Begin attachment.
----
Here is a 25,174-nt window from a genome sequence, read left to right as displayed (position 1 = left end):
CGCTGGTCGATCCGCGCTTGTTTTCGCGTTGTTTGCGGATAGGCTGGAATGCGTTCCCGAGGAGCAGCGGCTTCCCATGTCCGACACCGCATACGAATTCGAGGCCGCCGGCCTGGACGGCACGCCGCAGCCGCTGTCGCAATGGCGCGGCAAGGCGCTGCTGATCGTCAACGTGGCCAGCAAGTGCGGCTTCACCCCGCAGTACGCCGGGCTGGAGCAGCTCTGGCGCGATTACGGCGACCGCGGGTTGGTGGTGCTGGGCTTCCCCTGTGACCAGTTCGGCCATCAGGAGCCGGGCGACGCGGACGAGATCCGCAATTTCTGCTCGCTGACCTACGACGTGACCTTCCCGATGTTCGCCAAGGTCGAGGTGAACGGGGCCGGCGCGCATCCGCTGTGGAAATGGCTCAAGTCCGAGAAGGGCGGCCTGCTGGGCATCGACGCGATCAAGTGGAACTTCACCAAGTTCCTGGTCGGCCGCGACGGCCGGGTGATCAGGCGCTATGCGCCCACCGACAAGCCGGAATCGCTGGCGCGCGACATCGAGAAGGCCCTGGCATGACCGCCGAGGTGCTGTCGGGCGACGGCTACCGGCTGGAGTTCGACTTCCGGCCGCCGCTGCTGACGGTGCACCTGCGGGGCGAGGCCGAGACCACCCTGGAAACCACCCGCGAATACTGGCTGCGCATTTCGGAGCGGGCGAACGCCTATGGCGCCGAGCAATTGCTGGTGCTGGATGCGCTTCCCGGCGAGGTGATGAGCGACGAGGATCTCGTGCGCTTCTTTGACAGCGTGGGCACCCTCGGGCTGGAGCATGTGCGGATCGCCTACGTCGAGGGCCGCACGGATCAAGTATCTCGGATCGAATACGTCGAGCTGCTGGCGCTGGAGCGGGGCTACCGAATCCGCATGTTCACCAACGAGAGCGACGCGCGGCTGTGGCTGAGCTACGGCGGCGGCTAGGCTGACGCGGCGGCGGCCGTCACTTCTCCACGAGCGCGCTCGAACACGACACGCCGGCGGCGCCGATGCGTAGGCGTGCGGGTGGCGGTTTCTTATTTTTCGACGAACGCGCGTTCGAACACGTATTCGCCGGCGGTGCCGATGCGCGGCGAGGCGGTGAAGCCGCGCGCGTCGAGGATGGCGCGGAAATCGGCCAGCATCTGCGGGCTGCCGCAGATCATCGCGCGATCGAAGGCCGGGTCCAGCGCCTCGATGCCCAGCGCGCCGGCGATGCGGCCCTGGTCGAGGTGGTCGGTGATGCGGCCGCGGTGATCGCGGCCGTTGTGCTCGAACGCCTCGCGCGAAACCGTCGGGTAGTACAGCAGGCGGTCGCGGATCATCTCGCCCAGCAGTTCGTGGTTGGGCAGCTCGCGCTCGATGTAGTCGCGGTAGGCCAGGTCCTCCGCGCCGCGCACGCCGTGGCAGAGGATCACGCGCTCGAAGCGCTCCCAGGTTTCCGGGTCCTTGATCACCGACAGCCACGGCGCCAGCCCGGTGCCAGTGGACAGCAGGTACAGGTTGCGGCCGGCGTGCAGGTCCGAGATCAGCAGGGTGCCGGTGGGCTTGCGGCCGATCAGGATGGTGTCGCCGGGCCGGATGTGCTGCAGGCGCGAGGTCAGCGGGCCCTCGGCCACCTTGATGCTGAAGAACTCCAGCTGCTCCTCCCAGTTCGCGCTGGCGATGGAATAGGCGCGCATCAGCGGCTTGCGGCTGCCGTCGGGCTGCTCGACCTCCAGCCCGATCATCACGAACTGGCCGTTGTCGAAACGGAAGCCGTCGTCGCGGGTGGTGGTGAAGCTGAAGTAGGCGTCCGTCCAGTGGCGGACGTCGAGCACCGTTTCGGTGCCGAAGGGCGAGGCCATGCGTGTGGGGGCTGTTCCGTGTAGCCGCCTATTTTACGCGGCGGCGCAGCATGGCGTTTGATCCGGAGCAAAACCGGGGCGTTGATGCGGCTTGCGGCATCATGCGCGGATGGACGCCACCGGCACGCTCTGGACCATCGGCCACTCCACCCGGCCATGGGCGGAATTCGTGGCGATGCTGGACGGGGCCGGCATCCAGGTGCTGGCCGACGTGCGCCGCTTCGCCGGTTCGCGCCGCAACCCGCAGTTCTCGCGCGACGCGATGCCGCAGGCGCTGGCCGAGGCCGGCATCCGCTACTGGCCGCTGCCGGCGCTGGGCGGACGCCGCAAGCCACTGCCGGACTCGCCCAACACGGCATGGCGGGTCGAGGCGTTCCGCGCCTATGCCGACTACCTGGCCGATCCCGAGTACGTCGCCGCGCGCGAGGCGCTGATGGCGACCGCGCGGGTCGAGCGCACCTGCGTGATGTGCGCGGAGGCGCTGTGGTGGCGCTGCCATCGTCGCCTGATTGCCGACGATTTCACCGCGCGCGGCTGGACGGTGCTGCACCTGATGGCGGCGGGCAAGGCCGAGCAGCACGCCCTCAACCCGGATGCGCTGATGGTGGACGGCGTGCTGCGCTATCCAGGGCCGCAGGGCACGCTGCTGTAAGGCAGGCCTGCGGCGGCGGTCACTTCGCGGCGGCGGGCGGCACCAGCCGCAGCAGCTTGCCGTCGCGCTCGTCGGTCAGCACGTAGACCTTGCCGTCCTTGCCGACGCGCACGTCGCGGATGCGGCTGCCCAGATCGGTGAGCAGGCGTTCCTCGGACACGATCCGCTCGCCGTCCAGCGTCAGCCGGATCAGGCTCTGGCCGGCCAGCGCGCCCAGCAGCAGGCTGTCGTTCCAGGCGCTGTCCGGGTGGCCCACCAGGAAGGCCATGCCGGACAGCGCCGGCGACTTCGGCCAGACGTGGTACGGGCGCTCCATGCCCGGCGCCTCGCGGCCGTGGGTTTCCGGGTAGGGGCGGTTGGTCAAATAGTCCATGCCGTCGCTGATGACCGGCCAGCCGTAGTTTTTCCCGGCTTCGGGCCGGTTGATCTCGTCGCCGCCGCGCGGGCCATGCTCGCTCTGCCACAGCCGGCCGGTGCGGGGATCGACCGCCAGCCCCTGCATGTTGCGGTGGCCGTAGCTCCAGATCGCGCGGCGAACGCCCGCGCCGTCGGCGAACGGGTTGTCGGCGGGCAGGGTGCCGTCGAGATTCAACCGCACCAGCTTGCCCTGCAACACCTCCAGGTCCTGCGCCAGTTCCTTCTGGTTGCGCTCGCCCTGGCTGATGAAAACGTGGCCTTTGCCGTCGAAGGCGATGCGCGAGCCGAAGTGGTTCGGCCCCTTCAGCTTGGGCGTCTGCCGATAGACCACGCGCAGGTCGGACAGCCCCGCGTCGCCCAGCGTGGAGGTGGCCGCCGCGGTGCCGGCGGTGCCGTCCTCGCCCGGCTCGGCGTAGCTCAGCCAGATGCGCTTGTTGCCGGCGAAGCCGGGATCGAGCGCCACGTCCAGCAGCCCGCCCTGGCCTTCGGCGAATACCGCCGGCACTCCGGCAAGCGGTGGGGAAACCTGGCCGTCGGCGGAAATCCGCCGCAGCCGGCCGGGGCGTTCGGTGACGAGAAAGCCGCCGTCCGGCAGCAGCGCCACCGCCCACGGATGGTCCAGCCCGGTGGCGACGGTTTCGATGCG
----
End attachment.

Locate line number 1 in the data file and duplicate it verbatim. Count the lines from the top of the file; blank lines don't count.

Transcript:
Here is a 25,174-nt window from a genome sequence, read left to right as displayed (position 1 = left end):